We arose early this morning (wake up call two a.m.) and flew to Aswan to board a very nice (very very nice) river cruise boat where we will spend the next three nights as we travel downstream (north) on the Nile river to Luxor, and from there we will fly back to Cairo.
Itís hard to get a good aerial picture of the Sahara desert when youíre shooting with an iPhone from an aisle seat through an open window two rows in front of you. But thatís what that is: the Sahara desert.
We flew from Cairo to Aswan early this morning. Very early. Much too early.
See? It's an airport.
Our first stop on the bus was the Aswan High Dam.
The Aswan Dam, or more specifically since the 1960s, the Aswan High Dam, is an embankment dam built across the Nile in Aswan, Egypt, between 1960 and 1970. Its significance largely eclipsed the previous Aswan Low Dam initially completed in 1902 downstream.
Based on the success of the Low Dam, then at its maximum utilization, construction of the High Dam became a key objective of the government following the Egyptian Revolution of 1952; with its ability to better control flooding, provide increased water storage for irrigation and generate hydroelectricity the dam was seen as pivotal to Egypt's planned industrialization. Like the earlier implementation, the High Dam has had a significant effect on the economy and culture of Egypt.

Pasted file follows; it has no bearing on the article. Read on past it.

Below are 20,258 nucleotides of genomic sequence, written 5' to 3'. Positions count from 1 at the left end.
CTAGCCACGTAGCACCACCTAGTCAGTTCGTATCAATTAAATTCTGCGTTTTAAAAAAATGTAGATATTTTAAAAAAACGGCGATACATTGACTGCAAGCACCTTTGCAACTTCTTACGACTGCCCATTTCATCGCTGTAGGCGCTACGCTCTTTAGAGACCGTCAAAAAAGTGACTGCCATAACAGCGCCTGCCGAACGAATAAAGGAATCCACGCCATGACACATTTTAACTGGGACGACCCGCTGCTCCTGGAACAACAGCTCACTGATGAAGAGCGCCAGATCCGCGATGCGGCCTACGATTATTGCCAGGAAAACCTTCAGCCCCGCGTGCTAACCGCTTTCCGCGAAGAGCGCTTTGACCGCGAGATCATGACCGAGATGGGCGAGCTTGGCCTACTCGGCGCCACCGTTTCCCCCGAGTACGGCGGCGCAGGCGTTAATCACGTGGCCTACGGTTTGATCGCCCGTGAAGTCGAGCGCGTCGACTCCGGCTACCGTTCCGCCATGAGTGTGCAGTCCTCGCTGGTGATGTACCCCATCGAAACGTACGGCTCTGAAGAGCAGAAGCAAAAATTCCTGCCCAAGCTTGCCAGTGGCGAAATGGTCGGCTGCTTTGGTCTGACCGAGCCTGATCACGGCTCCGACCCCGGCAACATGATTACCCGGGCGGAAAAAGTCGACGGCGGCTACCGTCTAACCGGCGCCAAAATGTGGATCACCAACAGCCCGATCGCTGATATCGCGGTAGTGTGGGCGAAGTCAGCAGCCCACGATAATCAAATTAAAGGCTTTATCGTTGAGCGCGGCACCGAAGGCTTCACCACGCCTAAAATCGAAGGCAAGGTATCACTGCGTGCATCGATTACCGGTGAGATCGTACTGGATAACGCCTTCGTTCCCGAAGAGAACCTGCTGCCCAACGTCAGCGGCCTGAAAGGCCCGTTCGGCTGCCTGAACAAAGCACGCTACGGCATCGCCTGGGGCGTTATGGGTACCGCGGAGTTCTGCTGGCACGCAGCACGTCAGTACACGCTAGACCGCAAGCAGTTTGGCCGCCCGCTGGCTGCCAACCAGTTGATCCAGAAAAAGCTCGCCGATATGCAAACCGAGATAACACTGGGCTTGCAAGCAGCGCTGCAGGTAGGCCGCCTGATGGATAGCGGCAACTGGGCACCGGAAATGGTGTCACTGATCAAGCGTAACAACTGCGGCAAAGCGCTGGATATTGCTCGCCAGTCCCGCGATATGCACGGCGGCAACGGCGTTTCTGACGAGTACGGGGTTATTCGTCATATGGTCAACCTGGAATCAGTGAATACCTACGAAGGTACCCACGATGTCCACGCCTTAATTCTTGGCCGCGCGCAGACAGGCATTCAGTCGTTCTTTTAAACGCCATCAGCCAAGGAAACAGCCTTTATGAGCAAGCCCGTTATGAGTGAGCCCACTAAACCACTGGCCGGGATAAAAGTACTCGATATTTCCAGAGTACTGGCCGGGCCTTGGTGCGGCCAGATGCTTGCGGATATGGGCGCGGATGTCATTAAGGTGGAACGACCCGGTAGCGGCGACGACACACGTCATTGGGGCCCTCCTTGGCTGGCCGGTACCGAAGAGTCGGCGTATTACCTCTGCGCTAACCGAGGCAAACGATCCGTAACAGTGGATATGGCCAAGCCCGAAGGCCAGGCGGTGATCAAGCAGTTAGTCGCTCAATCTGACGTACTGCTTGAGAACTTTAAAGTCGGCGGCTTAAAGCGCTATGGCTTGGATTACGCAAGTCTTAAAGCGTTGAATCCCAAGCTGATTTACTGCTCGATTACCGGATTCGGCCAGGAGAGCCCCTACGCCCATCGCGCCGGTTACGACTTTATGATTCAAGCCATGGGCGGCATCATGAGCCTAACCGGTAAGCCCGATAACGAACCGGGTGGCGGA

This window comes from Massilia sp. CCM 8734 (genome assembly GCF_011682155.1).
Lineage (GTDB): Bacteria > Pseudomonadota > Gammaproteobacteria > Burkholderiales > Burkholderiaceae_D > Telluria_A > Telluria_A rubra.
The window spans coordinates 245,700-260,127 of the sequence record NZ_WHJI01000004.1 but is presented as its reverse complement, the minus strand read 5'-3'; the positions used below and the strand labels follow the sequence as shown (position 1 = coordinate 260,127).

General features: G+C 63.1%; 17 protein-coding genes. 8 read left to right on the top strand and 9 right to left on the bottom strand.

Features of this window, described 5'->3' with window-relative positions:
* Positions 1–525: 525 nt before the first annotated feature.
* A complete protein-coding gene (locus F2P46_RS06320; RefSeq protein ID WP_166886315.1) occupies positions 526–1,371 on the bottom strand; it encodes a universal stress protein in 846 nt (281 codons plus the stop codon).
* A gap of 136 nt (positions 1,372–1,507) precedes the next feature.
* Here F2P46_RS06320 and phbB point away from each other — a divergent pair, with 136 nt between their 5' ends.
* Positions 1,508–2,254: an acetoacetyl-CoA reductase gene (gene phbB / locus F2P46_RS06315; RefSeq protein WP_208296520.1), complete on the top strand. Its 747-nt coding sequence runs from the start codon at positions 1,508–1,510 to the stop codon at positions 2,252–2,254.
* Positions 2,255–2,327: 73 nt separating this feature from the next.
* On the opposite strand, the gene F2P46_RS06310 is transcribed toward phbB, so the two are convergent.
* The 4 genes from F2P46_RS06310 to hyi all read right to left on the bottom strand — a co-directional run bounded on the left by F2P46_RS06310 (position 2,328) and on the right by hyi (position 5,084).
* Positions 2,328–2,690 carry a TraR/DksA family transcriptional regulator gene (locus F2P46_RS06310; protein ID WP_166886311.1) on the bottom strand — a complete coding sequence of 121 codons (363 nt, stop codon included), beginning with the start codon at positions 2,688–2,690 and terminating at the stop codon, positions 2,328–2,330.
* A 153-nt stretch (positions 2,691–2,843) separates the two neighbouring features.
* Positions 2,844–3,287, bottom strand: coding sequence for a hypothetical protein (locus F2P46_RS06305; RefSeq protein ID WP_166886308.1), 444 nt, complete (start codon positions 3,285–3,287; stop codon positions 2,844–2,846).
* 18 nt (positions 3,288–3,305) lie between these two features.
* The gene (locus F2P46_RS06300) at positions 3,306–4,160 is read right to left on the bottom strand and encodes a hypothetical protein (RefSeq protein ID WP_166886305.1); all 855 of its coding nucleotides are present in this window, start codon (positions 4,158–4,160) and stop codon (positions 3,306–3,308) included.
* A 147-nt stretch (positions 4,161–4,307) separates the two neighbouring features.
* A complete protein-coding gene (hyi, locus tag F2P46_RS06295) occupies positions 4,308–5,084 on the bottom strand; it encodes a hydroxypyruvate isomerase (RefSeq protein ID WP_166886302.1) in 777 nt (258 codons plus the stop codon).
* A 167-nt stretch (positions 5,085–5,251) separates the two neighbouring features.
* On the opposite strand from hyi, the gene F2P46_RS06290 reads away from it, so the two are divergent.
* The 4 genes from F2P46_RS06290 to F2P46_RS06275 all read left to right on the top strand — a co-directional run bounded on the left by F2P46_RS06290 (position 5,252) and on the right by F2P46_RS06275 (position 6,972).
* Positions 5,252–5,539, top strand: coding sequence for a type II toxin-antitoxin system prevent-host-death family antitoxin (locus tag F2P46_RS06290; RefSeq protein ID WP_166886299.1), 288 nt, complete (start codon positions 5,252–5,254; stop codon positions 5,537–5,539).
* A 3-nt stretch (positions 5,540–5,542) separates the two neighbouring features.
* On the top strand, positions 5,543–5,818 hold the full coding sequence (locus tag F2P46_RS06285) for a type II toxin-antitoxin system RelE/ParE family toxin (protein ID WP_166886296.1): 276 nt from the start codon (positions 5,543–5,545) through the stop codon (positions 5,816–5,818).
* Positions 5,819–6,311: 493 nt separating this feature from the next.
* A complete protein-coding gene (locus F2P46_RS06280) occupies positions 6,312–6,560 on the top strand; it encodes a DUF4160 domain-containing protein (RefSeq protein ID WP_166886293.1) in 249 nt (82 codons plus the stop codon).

Above the dam it created Lake Nasser, one of the largest man-made lakes in the world. Before construction, Sudan was against the building of Lake Nasser because it would encroach on land in the North, where the Nubian people lived. They would have to be resettled. In the end Sudan's land near the area of Lake Nasser was mostly flooded by the lake. Strictly, "Lake Nasser" refers only to the much larger portion of the lake that is in Egyptian territory (83% of the total), with the Sudanese preferring to call their smaller body of water Lake Nubia